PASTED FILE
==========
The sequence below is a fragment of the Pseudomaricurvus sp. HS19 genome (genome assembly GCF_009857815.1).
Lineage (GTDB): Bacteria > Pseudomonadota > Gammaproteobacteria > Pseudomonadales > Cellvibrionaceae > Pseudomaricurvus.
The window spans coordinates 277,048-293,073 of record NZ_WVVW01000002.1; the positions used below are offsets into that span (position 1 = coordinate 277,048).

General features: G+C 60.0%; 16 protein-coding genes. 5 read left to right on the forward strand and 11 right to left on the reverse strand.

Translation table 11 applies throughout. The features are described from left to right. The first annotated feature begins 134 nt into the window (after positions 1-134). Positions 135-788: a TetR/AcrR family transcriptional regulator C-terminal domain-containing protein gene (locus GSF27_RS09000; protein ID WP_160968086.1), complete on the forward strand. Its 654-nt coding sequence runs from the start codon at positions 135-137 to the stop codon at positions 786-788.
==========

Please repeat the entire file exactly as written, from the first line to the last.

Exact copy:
The sequence below is a fragment of the Pseudomaricurvus sp. HS19 genome (genome assembly GCF_009857815.1).
Lineage (GTDB): Bacteria > Pseudomonadota > Gammaproteobacteria > Pseudomonadales > Cellvibrionaceae > Pseudomaricurvus.
The window spans coordinates 277,048-293,073 of record NZ_WVVW01000002.1; the positions used below are offsets into that span (position 1 = coordinate 277,048).

General features: G+C 60.0%; 16 protein-coding genes. 5 read left to right on the forward strand and 11 right to left on the reverse strand.

Translation table 11 applies throughout. The features are described from left to right. The first annotated feature begins 134 nt into the window (after positions 1-134). Positions 135-788: a TetR/AcrR family transcriptional regulator C-terminal domain-containing protein gene (locus GSF27_RS09000; protein ID WP_160968086.1), complete on the forward strand. Its 654-nt coding sequence runs from the start codon at positions 135-137 to the stop codon at positions 786-788.